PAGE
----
Regardless of whether you just got your driver’s license within the last few years, or whether you’ve been driving since cassette players were standard equipment, automotive accidents and driving emergencies are difficult to prepare for. Being a good driver means knowing how to respond to the unexpected, so we asked the female athletes on TrueCar’s “Women Empowered” racing team to share some tips to help drivers stay safe on the road when a driving emergency strikes — after all, who knows better how to handle driving emergencies than professional racecar drivers who must be prepared to face them at high-speeds and under intense pressure?
#1 What To Do If Your Car Is Hydroplaning, Or Skidding Out Of Control
Verena Mei, Rally America, says:
Hydroplaning happens on wet surfaces when water accumulates in front of a car’s tires, creating a layer of water between the rubber of the tires and the road’s surface that reduces traction and makes it difficult to control the car. Your first priority is to carefully slow the vehicle down so you can regain control of the car. As with any driving emergency, keep a firm grip on the steering wheel and stay calm. Ease your foot off the gas and carefully steer your car in the direction of the road. Do this until the car slows and you can feel your tires on the ground again. Avoid sudden acceleration, braking, or steering inputs, which may only cause the car to slip (hydroplane) more.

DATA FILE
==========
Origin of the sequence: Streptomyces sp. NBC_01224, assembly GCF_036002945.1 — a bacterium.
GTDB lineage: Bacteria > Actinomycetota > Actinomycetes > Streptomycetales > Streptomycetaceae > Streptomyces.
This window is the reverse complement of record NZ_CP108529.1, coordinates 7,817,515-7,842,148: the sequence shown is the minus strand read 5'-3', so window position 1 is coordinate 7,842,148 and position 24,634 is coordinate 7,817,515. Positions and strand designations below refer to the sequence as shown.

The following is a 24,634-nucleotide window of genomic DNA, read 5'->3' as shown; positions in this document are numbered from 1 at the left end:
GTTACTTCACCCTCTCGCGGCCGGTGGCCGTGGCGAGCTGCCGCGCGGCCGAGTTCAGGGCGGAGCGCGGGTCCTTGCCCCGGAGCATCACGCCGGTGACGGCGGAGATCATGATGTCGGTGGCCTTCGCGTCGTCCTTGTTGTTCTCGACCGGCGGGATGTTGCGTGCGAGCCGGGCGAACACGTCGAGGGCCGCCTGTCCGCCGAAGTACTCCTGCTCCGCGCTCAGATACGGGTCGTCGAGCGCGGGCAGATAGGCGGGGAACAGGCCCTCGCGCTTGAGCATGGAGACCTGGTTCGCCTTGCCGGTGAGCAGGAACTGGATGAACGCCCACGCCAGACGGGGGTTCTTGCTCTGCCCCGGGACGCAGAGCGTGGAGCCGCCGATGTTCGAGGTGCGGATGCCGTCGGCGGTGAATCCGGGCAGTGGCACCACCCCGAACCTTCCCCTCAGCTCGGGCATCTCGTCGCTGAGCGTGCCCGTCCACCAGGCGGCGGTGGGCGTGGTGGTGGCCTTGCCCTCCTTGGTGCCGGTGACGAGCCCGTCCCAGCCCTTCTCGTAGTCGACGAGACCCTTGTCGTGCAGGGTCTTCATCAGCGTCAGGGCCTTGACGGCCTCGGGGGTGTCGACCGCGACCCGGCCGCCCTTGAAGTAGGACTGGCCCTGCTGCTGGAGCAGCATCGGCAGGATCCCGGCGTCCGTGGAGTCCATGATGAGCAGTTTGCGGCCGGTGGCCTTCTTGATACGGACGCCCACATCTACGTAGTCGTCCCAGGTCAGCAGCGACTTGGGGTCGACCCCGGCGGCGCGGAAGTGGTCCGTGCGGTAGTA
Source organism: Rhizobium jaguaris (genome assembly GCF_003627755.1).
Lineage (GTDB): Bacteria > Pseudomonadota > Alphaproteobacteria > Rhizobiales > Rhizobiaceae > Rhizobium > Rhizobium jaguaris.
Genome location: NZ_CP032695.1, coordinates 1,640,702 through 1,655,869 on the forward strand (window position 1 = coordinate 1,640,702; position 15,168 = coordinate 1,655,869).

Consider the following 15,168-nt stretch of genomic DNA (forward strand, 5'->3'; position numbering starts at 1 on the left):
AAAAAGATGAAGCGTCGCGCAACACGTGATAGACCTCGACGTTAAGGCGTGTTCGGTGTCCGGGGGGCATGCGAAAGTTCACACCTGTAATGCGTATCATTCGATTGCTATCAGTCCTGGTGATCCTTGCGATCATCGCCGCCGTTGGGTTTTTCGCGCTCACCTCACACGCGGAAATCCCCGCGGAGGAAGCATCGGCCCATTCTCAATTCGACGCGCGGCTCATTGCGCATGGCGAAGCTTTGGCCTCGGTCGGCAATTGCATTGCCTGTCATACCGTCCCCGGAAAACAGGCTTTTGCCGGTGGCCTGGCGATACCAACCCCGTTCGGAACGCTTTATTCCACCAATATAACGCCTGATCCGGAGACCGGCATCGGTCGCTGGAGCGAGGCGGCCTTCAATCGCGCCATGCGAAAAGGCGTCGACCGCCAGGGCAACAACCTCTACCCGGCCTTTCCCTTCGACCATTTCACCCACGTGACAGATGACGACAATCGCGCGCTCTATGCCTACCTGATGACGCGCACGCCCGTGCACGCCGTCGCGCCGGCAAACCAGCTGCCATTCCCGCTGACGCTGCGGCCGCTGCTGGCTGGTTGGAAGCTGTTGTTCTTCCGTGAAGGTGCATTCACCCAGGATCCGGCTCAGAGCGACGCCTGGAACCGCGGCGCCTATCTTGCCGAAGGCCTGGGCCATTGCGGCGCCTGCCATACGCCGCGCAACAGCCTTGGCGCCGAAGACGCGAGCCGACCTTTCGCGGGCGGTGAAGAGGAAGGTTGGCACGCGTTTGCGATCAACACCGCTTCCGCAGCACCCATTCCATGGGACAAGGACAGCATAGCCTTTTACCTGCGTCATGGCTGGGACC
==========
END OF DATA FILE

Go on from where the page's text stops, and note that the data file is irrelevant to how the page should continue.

If the back wheels hydroplane, the car’s rear may fishtail or veer sideways into a skid, possibly causing you to spin. Steer in the direction of the skid until the rear tires stop hydroplaning and come in contact with the ground again, and then gently steer in the opposite direction to straighten out your vehicle.
To reduce the chance of hydroplaning, try to drive in the tire tracks left by the cars in front of you. These techniques can also help maintain traction when driving on snowy roads.the original article from Yahoo! - Autos, written by TrueCar staff